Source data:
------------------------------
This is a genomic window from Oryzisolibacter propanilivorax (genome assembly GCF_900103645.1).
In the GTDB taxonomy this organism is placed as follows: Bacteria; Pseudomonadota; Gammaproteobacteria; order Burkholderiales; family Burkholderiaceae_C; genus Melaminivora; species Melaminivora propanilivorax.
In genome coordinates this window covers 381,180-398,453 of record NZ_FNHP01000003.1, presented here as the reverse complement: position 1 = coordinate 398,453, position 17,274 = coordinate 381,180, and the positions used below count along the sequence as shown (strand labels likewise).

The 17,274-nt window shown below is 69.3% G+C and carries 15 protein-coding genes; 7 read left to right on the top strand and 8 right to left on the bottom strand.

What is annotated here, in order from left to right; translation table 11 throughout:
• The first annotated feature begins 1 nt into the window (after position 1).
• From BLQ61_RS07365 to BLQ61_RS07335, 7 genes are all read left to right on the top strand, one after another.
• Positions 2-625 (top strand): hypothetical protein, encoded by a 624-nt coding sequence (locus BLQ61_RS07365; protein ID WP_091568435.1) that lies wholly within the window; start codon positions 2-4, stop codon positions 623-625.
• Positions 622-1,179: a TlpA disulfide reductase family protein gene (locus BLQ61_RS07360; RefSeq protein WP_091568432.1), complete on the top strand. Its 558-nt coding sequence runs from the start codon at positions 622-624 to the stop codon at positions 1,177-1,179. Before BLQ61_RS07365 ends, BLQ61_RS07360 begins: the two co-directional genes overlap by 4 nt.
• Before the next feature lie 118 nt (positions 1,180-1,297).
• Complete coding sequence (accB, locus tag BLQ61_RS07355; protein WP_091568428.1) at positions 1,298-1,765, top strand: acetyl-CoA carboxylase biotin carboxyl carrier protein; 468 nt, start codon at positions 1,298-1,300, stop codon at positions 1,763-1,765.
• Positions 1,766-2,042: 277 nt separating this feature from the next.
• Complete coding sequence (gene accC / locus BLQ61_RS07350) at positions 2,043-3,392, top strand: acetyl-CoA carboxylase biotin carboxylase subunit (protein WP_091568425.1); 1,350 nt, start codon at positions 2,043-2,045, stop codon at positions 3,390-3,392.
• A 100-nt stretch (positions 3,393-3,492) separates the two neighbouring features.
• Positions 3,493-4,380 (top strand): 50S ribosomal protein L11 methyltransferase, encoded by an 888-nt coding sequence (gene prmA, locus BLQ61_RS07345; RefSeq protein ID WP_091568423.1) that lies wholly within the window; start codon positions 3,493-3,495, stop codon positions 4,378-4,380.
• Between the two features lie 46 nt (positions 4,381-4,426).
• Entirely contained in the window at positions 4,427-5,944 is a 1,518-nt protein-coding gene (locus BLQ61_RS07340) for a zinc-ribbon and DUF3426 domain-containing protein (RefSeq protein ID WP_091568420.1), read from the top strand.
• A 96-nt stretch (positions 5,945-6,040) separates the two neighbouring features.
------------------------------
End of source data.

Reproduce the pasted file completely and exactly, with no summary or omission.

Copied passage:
This is a genomic window from Oryzisolibacter propanilivorax (genome assembly GCF_900103645.1).
In the GTDB taxonomy this organism is placed as follows: Bacteria; Pseudomonadota; Gammaproteobacteria; order Burkholderiales; family Burkholderiaceae_C; genus Melaminivora; species Melaminivora propanilivorax.
In genome coordinates this window covers 381,180-398,453 of record NZ_FNHP01000003.1, presented here as the reverse complement: position 1 = coordinate 398,453, position 17,274 = coordinate 381,180, and the positions used below count along the sequence as shown (strand labels likewise).

The 17,274-nt window shown below is 69.3% G+C and carries 15 protein-coding genes; 7 read left to right on the top strand and 8 right to left on the bottom strand.

What is annotated here, in order from left to right; translation table 11 throughout:
• The first annotated feature begins 1 nt into the window (after position 1).
• From BLQ61_RS07365 to BLQ61_RS07335, 7 genes are all read left to right on the top strand, one after another.
• Positions 2-625 (top strand): hypothetical protein, encoded by a 624-nt coding sequence (locus BLQ61_RS07365; protein ID WP_091568435.1) that lies wholly within the window; start codon positions 2-4, stop codon positions 623-625.
• Positions 622-1,179: a TlpA disulfide reductase family protein gene (locus BLQ61_RS07360; RefSeq protein WP_091568432.1), complete on the top strand. Its 558-nt coding sequence runs from the start codon at positions 622-624 to the stop codon at positions 1,177-1,179. Before BLQ61_RS07365 ends, BLQ61_RS07360 begins: the two co-directional genes overlap by 4 nt.
• Before the next feature lie 118 nt (positions 1,180-1,297).
• Complete coding sequence (accB, locus tag BLQ61_RS07355; protein WP_091568428.1) at positions 1,298-1,765, top strand: acetyl-CoA carboxylase biotin carboxyl carrier protein; 468 nt, start codon at positions 1,298-1,300, stop codon at positions 1,763-1,765.
• Positions 1,766-2,042: 277 nt separating this feature from the next.
• Complete coding sequence (gene accC / locus BLQ61_RS07350) at positions 2,043-3,392, top strand: acetyl-CoA carboxylase biotin carboxylase subunit (protein WP_091568425.1); 1,350 nt, start codon at positions 2,043-2,045, stop codon at positions 3,390-3,392.
• A 100-nt stretch (positions 3,393-3,492) separates the two neighbouring features.
• Positions 3,493-4,380 (top strand): 50S ribosomal protein L11 methyltransferase, encoded by an 888-nt coding sequence (gene prmA, locus BLQ61_RS07345; RefSeq protein ID WP_091568423.1) that lies wholly within the window; start codon positions 3,493-3,495, stop codon positions 4,378-4,380.
• Between the two features lie 46 nt (positions 4,381-4,426).
• Entirely contained in the window at positions 4,427-5,944 is a 1,518-nt protein-coding gene (locus BLQ61_RS07340) for a zinc-ribbon and DUF3426 domain-containing protein (RefSeq protein ID WP_091568420.1), read from the top strand.
• A 96-nt stretch (positions 5,945-6,040) separates the two neighbouring features.